Title: The sensitivity of Antarctic marine amphipods to environmental pollutants and the effects of UV light exposure on amphipods
exposed to toxins
The sensitivities of three species of necrophagous marine amphipods to a range of reference toxicants in the water and the
effect of UV light exposure on the sensitivity of fluroanthene exposed (a PAH compound derived from fuel oils and present
in Winter Quarters Bay sediments) and Winter Quarters Bay (WQB) sediment exposed amphipods was investigated in laboratory
exposure experiments. Adults and juveniles of three species of amphipods, Orchomene plebs, Orchomene pinguides and Paramoeia
walkeri, were captured near Scott Base and used in the investigation. To determine the sensitivity to toxins, static toxicity
tests using a range of 8 different types of toxicants with solution replacements were run for a durations of 4 to 14 days.
Tests used 3 replicates at each exposure concentration and 5 control replicates. Up to six widely spaced concentrations were
used for each test. To determine the effects of UV light exposure on PAH exposed amphipods, laboratory exposure to fluroanthene,
as well as laboratory and in situ exposures to WQB sediments was conducted. In the laboratory, animals were exposed to a range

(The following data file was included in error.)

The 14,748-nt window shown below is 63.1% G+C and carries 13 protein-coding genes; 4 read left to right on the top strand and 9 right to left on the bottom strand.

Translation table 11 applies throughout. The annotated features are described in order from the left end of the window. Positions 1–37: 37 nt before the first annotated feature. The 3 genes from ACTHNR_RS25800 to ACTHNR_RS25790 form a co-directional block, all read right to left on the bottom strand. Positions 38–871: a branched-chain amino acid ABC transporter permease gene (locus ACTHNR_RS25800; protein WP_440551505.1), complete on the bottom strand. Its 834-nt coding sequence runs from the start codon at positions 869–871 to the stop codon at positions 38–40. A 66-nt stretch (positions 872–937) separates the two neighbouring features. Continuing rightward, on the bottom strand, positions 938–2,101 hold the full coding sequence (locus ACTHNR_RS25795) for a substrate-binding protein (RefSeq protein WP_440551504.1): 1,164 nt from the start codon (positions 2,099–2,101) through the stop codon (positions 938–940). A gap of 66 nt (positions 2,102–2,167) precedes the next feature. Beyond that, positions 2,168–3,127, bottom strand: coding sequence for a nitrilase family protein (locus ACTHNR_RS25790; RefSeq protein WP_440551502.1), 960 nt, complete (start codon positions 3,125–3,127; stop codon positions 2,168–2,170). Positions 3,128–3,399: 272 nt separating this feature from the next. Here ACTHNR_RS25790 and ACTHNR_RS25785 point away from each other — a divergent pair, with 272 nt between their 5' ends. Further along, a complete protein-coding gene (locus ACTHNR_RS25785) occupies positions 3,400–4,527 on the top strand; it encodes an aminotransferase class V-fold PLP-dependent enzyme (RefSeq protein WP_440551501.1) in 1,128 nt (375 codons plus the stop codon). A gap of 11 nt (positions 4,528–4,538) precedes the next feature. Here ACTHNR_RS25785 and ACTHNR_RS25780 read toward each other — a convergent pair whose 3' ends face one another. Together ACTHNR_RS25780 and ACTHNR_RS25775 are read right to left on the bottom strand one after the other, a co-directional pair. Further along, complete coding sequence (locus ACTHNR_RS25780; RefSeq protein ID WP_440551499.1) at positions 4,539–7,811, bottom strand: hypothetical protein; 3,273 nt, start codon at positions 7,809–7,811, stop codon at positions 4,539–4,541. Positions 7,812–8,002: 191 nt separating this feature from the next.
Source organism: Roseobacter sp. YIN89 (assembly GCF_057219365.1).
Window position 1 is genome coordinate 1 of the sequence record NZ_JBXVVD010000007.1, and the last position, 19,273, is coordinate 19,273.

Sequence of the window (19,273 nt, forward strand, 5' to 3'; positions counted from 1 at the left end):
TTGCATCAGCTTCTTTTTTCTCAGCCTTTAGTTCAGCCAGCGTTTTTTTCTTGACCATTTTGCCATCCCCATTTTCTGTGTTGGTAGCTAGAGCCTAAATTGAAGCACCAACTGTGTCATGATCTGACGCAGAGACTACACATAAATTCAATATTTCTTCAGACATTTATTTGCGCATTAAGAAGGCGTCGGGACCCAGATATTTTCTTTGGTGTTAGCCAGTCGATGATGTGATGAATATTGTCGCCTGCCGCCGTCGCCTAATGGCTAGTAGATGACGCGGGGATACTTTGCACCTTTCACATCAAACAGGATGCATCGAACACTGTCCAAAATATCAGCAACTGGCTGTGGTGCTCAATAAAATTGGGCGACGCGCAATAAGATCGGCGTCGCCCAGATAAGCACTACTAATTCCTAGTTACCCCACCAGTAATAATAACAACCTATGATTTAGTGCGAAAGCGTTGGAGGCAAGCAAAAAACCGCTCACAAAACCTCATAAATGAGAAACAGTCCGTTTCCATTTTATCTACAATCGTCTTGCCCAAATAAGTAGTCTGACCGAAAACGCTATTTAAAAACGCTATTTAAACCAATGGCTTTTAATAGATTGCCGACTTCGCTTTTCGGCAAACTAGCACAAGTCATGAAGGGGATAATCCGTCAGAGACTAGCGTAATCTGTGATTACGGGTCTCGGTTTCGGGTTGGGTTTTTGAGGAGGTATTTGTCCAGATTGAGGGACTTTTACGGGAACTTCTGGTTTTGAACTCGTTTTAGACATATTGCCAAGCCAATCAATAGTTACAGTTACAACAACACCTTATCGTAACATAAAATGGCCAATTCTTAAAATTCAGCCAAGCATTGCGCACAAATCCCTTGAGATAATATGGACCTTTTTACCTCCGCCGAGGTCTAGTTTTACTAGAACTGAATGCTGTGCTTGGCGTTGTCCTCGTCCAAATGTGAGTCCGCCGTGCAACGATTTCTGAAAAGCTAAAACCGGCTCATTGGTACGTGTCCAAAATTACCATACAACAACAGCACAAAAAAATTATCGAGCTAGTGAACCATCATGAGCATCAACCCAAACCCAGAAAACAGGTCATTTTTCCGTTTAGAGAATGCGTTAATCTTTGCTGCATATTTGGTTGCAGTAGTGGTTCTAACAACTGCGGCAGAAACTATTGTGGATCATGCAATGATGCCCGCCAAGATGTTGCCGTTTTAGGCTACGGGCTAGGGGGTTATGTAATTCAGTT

of fluroanthene concentrations under identical test conditions to those outlined for reference toxicants but in reduced lighting.
Appropriate solvent and non sunlight controls were conducted. Following four days of exposure to fluroanthene, animals were
transferred to clean seawater and exposed to ambient sunlight for two hours. Animals were then returned to low light conditions.
Mortality of UV exposed animals was assessed following sunlight exposure and after a further five hours in low light conditions.
Concurrently, sediment was sampled from the heavily polluted WQB and animals were exposed in the laboratory and in situ in
cages on the sea floor in WQB. At the completion of the exposures, animals were transferred to clean conditions and exposed
to direct sunlight for 2 hours. Mortality was assessed as for reference toxicity tests. The determination of rates of toxicant
uptake and elimination can enable predictions to be made regarding the potential for bio concentration of substances within
organisms and the potential for bioaccumulation of substances in the Antarctica marine ecosystem.
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Theme_Keyword: EARTH SCIENCE > HUMAN DIMENSIONS > ENVIRONMENTAL GOVERNANCE/MANAGEMENT > WATER MANAGEMENT